All these modifications have one goal and that is to obtain a much 'flatter' and accurate frequency response that is more true to the actual
recording. The results shown below are made with the 'older' HD681-EVO without the felt discs and R1 = 68 , L1 = 1mH and R2= 39.
When you are of the opinion the HD681-EVO sounds perfect as is and you like the overly warm sound signature with huge bass you need
not bother doing all these modifications, just enjoy it as it is. If, like me, you feel the headphone needs some improvements I can highly
recommend the described modifications.
If you would only like the bass to be slightly less than all you need is a lot of dampening wool behind the driver or only the C1/R1 section
and use 10F with 22 for R1. If you feel the highs are good as it is leave the felt in place. If you like to spice up the highs slightly simply
remove the felt disc.
However if you want this headphone to become a far more accurate headphone and/or tune it to your taste the complete filter in an
extension cord with the resistors replaced by small linear potentiometers or trimmer potentiometers. When you have set it to your
preference you can replace the potentiometers by fixed value resistors and leave it in an extension cord or mount it inside the cups.
I found the values for R1 = 68, R2 = 39 and L1 = 1mH to give the
'flattest' sound. The headphone went from 'dark' to 'accurate',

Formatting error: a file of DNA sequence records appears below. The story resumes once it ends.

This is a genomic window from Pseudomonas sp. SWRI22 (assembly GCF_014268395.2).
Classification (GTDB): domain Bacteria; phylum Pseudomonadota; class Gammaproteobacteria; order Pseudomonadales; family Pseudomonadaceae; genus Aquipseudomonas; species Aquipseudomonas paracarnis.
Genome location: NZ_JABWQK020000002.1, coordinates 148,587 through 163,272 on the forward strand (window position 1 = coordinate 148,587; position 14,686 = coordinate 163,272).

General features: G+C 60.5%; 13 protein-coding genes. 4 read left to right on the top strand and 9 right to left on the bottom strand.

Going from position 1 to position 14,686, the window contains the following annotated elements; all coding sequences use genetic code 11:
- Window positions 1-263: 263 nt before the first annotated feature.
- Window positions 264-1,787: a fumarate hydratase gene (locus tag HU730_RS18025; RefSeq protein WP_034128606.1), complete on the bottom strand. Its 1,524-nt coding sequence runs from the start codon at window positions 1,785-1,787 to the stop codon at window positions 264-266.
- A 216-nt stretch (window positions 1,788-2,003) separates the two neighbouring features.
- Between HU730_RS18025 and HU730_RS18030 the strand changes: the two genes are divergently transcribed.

a total transformation of the sound.
For a more 'fun' headphone I recommend R1 = 33-56, R2 = 10-22
and L1 = 1mH
The sound also changes slightly with different pads .
I found the Shure SRH940 pads to be the most comfortable and best
sounding option, closely followed by the AKG K240 velour pads.
On the left, a plot of the filtered HD681-EVO with SRH940 pads and some
dampening wool in the rear of the driver (blue trace) compared to the
stock (orange trace) version.

A plot of both channels of the end result (filter, SRH940 pads and some
wool). Some very slight imbalance between L and R drivers below 200Hz
is visible but below audible detection. This could be 'tuned' a little by either
varying the value of R1 or changing the amount of damping materials. In
this case the imbalance is caused by both drivers having somewhat
different amounts of wool.
The sound of this headphone is very 'balanced' and may not be liked by
every one. For this reason I recommend to play with filter values in order to
find the sound that suits your taste.

As with everything in life each upside has a downside. On page 4 it can be seen that different output resistances of amplifiers have little to
no effect on how this headphone sounds. WITH the filter, however, a different output resistance will have a pronounced effect on the sound
as the filter action is (partly) undone.
In order to make the headphone perform as in the frequency plot above the output resistance of the amplifier must be low (<5 ).
Most modern amplifiers and portable equipment fall in this output resistance range by the way.
For those using amplifiers with different output resistance settings this dependency provides a fun 'tuning' possibility.
The higher the output resistance of the used amplifier the more V shaped the modified HD681-EVO becomes.
The turquoise trace is taken with the output resistance of the amplifier (in
this case the 'project Ember') in 120 setting. The orange trace is taken in
0.1 setting. The 35 setting is not shown but falls exactly between these
2 traces.
This plot is made with the stock pads.
With the filter and different output resistance settings this headphone can